MASSENA - Following on the success of a similar effort last year at Jefferson Elementary School, Madison Elementary School will be purchasing 20 Smart Boards for their classrooms thanks to a grant from the Alcoa Foundation.
Madison Elementary School Principal Alan C. Oliver said they will be receiving a one-time payment of $51,000 from the Alcoa Foundation, which will be used early this fall to purchase materials to place the technology in the classrooms.
We will be purchasing 20 Smart Boards and all of the materials needed to utilize them in the classroom. Other materials being purchased are the LCD projectors needed, stands for the Smart Boards and the infrastructure needed to install. We were also able to secure a number of document cameras, which can be used in conjunction with the Smart Boards, Mr. Oliver said.
He said that, after Jefferson Elementary School Principal Duane L. Richards had successfully applied for an Alcoa Foundation grant last year, he decided to apply for his school this year. Jefferson Elementary School received $53,000 last year to add Smart Board technology in their classrooms. Twenty-three Jefferson Elementary classrooms will have the equipment after its phased in over a two-year period.
When Duane Richards successfully received the grant last summer it was clear that I would want to work to receive the same grant for Madison, Mr. Oliver said.
He touched based with Laurie A. Marr, Alcoa communications and public affairs manager, to get the ball rolling.
When the grant was reopened for application in the spring, a team of Madison teachers - Darcie Fregoe, Suzanne Thibault, William Webb, Adrienne Hartman, Kim Vallentgoed, Jackie Siddon and Lisa Burlingame - immediately began work to obtain this grant for Madison Elementary. Laurie Marr from the The Alcoa Foundation has been a great source of support and encouragement throughout the grant process. This support was very helpful to the grant writing process and her advice helped Madison become successful in this process. The staff and students of Madison Elementary owe Laurie Marr and the Alcoa Foundation a debt of gratitude, Mr. Oliver said.
He said the technology is a great tool in order to help deliver highly engaging instruction to our students, which will ultimately help them to meet the needs and rigor placed upon them by the Common Core Standards.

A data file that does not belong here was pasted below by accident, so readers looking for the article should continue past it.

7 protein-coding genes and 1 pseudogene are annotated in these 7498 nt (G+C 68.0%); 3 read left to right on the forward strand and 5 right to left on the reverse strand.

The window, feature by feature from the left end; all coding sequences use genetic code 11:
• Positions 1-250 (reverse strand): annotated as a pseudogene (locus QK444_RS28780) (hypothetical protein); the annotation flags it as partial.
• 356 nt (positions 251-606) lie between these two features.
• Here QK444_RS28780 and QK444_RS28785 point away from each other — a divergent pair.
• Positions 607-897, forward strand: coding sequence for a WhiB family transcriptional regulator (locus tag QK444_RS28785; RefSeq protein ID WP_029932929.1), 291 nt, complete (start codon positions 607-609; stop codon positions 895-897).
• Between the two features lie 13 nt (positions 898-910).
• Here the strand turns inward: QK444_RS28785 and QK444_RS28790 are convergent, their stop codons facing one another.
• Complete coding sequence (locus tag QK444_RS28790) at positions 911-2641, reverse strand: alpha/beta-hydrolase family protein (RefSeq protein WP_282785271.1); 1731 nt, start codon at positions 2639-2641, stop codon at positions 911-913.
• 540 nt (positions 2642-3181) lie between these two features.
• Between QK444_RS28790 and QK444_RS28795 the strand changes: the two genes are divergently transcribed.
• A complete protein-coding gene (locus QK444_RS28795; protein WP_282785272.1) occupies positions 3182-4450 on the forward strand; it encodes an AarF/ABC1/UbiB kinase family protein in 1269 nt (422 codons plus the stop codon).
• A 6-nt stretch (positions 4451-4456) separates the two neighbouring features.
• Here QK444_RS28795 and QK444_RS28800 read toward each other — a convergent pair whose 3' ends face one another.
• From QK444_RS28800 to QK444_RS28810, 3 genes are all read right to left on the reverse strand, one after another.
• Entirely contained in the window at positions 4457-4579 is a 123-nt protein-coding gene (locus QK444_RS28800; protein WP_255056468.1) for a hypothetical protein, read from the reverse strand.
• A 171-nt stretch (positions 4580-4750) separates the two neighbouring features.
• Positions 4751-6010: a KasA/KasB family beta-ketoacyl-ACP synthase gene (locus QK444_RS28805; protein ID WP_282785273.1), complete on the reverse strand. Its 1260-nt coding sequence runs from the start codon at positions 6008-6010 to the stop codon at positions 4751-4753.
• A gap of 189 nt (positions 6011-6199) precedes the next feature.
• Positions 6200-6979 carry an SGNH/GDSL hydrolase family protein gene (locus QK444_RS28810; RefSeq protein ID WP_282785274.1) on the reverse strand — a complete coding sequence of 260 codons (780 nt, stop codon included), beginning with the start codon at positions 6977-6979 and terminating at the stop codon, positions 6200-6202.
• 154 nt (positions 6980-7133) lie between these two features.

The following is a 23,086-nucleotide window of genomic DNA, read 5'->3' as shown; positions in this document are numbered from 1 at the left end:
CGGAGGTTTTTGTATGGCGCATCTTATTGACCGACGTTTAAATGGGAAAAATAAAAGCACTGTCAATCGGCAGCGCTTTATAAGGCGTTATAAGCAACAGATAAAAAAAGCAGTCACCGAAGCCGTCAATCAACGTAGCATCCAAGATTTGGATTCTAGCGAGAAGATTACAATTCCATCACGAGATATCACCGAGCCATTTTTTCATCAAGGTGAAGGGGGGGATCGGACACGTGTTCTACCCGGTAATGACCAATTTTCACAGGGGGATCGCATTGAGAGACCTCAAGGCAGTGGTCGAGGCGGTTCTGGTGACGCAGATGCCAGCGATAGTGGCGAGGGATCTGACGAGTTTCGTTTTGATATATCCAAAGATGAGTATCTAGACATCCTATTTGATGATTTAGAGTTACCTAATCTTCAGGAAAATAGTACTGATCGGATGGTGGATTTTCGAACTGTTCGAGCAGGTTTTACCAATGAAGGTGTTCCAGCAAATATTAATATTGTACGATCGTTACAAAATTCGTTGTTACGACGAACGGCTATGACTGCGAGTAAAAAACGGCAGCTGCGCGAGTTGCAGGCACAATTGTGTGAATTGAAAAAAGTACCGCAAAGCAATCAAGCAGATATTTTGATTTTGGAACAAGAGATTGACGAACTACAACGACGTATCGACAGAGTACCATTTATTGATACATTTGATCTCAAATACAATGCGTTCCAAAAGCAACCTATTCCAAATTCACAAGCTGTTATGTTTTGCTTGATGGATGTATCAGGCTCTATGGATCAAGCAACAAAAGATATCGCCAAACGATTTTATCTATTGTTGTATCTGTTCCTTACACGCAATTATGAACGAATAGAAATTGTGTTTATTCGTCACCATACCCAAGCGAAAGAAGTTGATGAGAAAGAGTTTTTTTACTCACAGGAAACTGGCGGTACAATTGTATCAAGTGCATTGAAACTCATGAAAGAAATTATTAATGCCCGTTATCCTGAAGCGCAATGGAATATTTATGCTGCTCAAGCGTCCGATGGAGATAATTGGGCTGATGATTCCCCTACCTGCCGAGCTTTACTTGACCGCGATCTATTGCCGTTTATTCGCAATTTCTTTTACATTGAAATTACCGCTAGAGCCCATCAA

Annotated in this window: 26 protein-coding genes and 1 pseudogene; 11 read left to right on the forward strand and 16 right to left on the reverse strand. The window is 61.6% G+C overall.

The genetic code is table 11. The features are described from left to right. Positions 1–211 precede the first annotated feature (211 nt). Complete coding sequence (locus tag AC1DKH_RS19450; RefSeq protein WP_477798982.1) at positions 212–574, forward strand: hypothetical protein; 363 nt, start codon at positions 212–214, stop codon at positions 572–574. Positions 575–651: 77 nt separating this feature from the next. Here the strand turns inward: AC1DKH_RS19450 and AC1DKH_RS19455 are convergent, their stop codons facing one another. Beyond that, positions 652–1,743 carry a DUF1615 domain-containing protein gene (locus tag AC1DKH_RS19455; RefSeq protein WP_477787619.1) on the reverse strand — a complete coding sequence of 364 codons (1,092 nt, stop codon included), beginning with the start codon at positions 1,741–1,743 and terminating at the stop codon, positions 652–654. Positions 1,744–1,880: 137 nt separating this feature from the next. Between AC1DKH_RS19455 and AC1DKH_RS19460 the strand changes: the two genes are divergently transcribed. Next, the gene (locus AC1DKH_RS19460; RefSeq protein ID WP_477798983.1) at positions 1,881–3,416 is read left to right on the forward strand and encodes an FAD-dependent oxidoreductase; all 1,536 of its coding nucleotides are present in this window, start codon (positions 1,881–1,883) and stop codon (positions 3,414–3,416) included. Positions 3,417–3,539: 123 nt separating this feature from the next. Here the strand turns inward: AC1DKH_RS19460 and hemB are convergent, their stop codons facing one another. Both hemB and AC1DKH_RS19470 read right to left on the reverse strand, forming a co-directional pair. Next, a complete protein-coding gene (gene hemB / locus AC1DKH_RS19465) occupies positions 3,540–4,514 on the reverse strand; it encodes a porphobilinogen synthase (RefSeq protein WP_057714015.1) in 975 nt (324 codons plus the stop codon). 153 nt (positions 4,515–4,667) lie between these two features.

Ms. Marr said they were impressed with how Jefferson Elementary had used last years funding to engage students in the learning process.
Last year Duane Richards came to me with an idea and wondering if he could apply for a foundation grant. He talked about the need to have Smart Board technology in the classroom and what a difference he thought it could make, she said.
Once some of the technology was installed, Ms. Marr said she and other Alcoa representatives were invited to the school to see how teachers and students were using it.
We did and it was amazing. Kids were sitting close to the screen and touching it. The teachers were enthusiastic. It was a far cry from the old days when they would raise their hand, walk all the way up to the board and use chalk to write their answer, she said.
Ms. Marr said they also had an opportunity to talk with teachers at the end of the year about how the new technology had assisted them in their classrooms.
We heard just wonderful stories about how they had use it in their classroom and the ideas they had for using it in the coming year, she said.
A couple of teachers who were not enthusiastic about the new technology at the beginning of the year had become converts once they received the technology, she added.
Now its time to expand that technology into Madison Elementary School.
We thought, if we did this for one of the elementary schools and it was so successful, we wondered if other elementary schools already had Smart Board technology, Ms. Marr said.
She talked with Mr. Oliver and asked him if they had Smart Boards in their classrooms. He told her, No, but I want to talk to you about that.
I invited him to submit an application, Ms. Marr said.
He did, and the result was positive, with the technology scheduled to make its way into Madisons classrooms this year.